These two sophisticated “
intelligent” chess machines were built approximately 30 years before Alan Turing
of the U.K. and Konrad Zuse of Germany
first thought about computer chess.
engine.” Torres Quevedo also tried to
build an analytical engine (see Figure
12) controlled by a remote typewriter
and incorporating several notable features of conditional branching, presenting it in Paris in 1920. He also published an important theoretical paper
on floating point arithmetic. 32
Early commercially available computer. Many historians view the Ferranti
Mark 1 (in the U.K.) and the Univac (in
the U.S.) as the “first” commercially
available computers, both delivered in
1951. However, the German relay calculator Zuse Z4 (see Figure 13) was already
operational in 1945, with the ETH Zürich
renting it in 1949. It remained in operation in Switzerland from 1950 to 1955
and is today on display at the Deutsches
Museum in Munich.
The Zuse Z4 was used in Zürich for
scientific and industrial purposes. Two
applications were the tension calculations for the Grande Dixence dam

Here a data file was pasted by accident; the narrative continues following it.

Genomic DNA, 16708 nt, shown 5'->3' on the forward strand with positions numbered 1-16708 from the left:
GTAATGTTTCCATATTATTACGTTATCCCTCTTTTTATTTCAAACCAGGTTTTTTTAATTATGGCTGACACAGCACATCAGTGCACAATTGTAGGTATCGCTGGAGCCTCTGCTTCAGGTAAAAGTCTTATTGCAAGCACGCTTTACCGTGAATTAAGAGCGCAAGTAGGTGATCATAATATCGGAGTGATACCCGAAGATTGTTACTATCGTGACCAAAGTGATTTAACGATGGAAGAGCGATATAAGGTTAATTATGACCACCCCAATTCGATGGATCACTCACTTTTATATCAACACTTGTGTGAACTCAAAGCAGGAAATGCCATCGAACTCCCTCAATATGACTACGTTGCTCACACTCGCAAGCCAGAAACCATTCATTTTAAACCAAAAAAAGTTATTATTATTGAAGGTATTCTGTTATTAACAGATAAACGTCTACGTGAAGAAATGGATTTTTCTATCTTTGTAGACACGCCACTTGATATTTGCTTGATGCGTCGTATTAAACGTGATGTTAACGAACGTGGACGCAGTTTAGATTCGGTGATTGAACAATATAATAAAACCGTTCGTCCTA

(world’s highest) in the Canton of Wallis, Switzerland (see Figure 14) and flutter calculations for the jet fighter P- 16 of
Flug- und Fahrzeugwerke Altenrhein AG,
St. Gallen, Switzerand (see Figure 15). 5
Relay calculator Bark. Several computer scientists view the tape-controlled Zuse Z4 as the only functioning
computer in continental Europe in
1950. Yet there was another relay machine in Stockholm, Sweden, where
Bark was controlled via plug board and
was in operation until 1955 before being dismantled. 27
Early programming language.
Plankalkül developed by Zuse (1945)
is regarded as one of the earliest programming languages. Zuse also anticipated chess programming. 41
Donald Knuth21 considers mathematician
Heinz Rutishauser of Switzerland a
father of automatic programming. In
1951, Rutishauser suggested using the
computer itself to write programs, publishing “Automatische Rechenplanfertigung” (automatic production of programs) in 1952.30 These efforts later led
to the programming language Algol.
Though many historians view Grace
Figure 14. Grande Dixence in the Swiss Alps, the world’s highest concrete dam, relied on
calculations aided by the Zuse Z4 and electromechanical desktop calculators (such as Madas
from H. W. Egli AG, Zürich-Wollishofen). Courtesy of Grande Dixence SA, Sion, Switzerland.
Figure 13. Zuse’s binary relay computer Z4 was first commercially available in 1945; this
tape-controlled programmable machine with floating-point arithmetic was in operation in
Zürich from 1950 to 1955 and included an innovative mechanical memory without relays.
Courtesy of ETH Library Zürich, Switzerland.
Figure 12. Torres Quevedo’s electromechanical arithmometer (1920), typewriter controlled,
with conditional branching, based on Charles Babbage’s analytical engine. Courtesy of
Museo Leonardo Torres Quevedo, Universidad Politécnica de Madrid, Spain.